In many societies around the world today, there are many patients that have numerous organ failures, and they are desperate for organ transplants. According to organdonor, a website with information on organ transplants and donations by the US government, as of January 2019, more than 100,000 patients are waiting for organ transplants, while approximately 20 patients die daily. This is a critical problem which many individuals should be addressing. However, thinking realistically, not everyone would be so generous to offer their organs for free; they have to survive for themselves as well. Therefore, an ingenious solution arose: xenotransplantation.
What is xenotransplantation? Xenotransplantation is any procedure that involves the transplantation, implantation, or infusion of an organ from a nonhuman animal source into a human recipient. Xenotransplantation is a splendid idea that would save millions of lives without sacrificing the organs of individuals. Nevertheless, the idea of xenotransplantation incites many thoughts about what is truly righteous, in an ethical and a calculative sense, for us, the most intelligent species on Earth, to do.
Xenotransplantation has been researched by scientists all over the world since the early 1900s. The first experiment was in 1838, when Richard Kissam conducted a corneal xenotransplantation from a pig into a patient. However, due to numerous instances of failures, the research of xenotransplantation was banned for many decades.
Then, in 1963, Thomas Starzl was the first man to continue what had been started. He discovered that the most suitable organs for humans were either baboons or pigs, due to the fact that they had similar organs, compared with humans. Today, the organs are genetically altered with human genes to trick a human’s immune system to accept it as its own.
Researching for a new solution of organ transplants is a fine thing, a majority would say. However, thinking from an ethical perspective, some would argue why animals have to be test subjects for our own benefit.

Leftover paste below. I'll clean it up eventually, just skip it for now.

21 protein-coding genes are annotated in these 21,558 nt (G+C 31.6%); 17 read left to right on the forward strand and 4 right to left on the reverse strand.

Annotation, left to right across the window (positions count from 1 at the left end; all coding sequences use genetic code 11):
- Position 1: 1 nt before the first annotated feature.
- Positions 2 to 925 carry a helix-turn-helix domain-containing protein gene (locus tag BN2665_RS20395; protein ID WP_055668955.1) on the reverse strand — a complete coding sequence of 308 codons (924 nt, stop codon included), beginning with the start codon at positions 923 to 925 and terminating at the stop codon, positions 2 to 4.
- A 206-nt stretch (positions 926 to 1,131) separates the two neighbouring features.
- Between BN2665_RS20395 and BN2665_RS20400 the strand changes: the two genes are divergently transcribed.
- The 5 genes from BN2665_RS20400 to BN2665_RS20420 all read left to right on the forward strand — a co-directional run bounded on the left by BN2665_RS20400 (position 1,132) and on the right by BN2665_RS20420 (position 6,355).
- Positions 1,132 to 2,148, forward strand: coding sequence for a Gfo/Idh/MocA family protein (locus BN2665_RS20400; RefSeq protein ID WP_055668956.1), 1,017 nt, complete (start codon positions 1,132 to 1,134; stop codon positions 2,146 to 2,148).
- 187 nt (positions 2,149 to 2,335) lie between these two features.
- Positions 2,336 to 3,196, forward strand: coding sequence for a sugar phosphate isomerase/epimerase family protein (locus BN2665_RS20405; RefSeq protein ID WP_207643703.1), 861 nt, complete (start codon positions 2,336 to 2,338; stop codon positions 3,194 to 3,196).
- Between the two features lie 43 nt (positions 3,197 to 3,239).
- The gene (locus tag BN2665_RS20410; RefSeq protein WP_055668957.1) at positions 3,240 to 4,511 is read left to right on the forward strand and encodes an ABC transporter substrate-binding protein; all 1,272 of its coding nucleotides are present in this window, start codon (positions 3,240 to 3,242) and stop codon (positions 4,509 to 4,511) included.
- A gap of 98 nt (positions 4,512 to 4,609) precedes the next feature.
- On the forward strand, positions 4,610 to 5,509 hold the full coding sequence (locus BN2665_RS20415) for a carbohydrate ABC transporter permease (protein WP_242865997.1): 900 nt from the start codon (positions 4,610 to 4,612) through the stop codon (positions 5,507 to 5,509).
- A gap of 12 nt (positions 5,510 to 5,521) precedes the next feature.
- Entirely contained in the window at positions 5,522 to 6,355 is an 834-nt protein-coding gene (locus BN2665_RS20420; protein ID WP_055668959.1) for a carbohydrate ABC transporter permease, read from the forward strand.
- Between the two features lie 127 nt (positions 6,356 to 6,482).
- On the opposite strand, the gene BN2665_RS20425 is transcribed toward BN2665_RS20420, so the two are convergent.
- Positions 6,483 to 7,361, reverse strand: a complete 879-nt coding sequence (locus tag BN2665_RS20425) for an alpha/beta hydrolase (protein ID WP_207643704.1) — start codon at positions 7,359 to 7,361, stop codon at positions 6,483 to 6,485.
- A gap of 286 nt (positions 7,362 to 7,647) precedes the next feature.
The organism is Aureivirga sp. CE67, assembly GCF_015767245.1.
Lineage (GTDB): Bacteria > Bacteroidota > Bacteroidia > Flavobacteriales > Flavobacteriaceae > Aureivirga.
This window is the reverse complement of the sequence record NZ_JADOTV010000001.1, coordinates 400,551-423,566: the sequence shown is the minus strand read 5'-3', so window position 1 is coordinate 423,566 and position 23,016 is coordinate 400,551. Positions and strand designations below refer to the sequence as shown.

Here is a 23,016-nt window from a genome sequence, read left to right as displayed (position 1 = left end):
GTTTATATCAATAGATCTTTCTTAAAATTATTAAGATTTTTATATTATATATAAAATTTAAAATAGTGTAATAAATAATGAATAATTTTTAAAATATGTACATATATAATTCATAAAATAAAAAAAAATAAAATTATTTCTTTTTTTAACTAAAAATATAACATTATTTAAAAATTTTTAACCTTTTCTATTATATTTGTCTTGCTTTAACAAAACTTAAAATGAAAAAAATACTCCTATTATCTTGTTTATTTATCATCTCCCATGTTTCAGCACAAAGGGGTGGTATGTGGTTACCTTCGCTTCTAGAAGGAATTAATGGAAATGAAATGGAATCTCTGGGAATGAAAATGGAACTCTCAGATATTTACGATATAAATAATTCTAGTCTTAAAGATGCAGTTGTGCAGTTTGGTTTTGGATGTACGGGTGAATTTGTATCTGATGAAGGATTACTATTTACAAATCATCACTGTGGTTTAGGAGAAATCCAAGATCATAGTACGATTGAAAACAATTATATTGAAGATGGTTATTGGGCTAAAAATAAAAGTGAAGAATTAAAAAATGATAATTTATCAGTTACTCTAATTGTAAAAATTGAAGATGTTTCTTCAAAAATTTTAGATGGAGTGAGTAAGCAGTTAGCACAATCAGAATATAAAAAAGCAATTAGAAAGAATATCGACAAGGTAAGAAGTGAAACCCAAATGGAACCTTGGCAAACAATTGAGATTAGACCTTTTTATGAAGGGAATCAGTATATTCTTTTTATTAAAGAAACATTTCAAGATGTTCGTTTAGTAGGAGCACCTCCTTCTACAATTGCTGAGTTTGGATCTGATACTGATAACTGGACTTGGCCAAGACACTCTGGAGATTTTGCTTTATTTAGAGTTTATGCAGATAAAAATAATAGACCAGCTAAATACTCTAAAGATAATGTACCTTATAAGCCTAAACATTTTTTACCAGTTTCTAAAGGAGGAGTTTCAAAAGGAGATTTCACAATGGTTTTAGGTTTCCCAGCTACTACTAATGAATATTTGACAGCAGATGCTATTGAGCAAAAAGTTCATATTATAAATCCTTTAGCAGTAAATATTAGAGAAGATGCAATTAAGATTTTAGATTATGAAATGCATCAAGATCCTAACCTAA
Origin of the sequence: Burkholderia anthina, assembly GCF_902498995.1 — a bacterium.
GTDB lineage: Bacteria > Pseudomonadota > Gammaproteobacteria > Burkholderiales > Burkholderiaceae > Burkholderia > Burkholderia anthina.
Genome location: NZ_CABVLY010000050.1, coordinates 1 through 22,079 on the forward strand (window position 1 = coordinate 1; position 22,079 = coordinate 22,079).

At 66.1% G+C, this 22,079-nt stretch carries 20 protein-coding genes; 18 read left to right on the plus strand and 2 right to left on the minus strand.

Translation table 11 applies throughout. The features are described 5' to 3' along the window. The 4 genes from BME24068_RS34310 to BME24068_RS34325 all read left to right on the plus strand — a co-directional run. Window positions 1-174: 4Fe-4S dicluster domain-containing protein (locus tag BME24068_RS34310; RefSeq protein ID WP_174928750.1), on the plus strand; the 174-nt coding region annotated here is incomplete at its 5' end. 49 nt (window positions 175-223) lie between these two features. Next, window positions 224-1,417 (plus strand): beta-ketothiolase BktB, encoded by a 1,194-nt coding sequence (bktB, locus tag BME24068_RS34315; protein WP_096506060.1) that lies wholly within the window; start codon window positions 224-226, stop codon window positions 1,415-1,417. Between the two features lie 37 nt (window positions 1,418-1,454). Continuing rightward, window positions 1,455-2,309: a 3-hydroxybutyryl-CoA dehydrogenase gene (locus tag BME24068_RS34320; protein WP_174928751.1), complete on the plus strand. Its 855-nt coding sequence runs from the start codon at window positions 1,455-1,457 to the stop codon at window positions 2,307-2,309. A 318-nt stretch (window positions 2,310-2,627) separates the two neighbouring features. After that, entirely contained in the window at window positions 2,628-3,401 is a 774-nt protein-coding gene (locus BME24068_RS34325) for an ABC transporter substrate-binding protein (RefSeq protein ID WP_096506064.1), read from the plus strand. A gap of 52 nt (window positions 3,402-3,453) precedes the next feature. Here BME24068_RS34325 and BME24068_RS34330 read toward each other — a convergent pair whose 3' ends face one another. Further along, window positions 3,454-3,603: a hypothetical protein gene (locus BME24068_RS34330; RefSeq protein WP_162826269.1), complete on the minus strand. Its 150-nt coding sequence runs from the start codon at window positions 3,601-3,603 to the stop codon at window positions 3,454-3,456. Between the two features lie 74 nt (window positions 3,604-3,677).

First of all, animals are also living things, and just like us, they deserve a right to live. By becoming a test subject, they could experience physical and psychological discomfort. Just because humans have more authority and power over animals, as we have more intelligence, it is immoral and unjust to abuse them as if they were just simple tools for our development.
In addition, the research of xenotransplantation goes against ethics and morals. Many religions disagree with the idea of xenotransplantation; animals are worshipped as sacred objects in a multitude of them. For example, in Hinduism, it is forbidden to kill a cow, as it is worshipped as a sacred animal. In Judaism, it is extremely impious and immoral to consume any part of a pig. Although xenotransplantation is for the future of humans, it is essential to listen to the opinions of religions, which have great influences around the world.
|[The monkey that survived a pig-heart transplant for 51 days. http://www.koreaherald.com/view.php?ud=20161116000700&ACE_SEARCH=1]
To conclude, not many individuals could say that xenotransplantation is either truly beneficial or detrimental for society and for animals. If a solution could be introduced, millions of lives will be saved by the unintentional generosity of pigs and baboons. However, until that time comes, many problems concerning religious beliefs and animals rights will arise. In the end, we can only hope that the solution to xenotransplantation will be soon discovered in the near future, for the sake of humans and animals.
|[Thousands of pigs such as the one shown are sacrificed for the research of xenotransplantation. Photo Credits: PublicDomainPictures]
International School of Kigali
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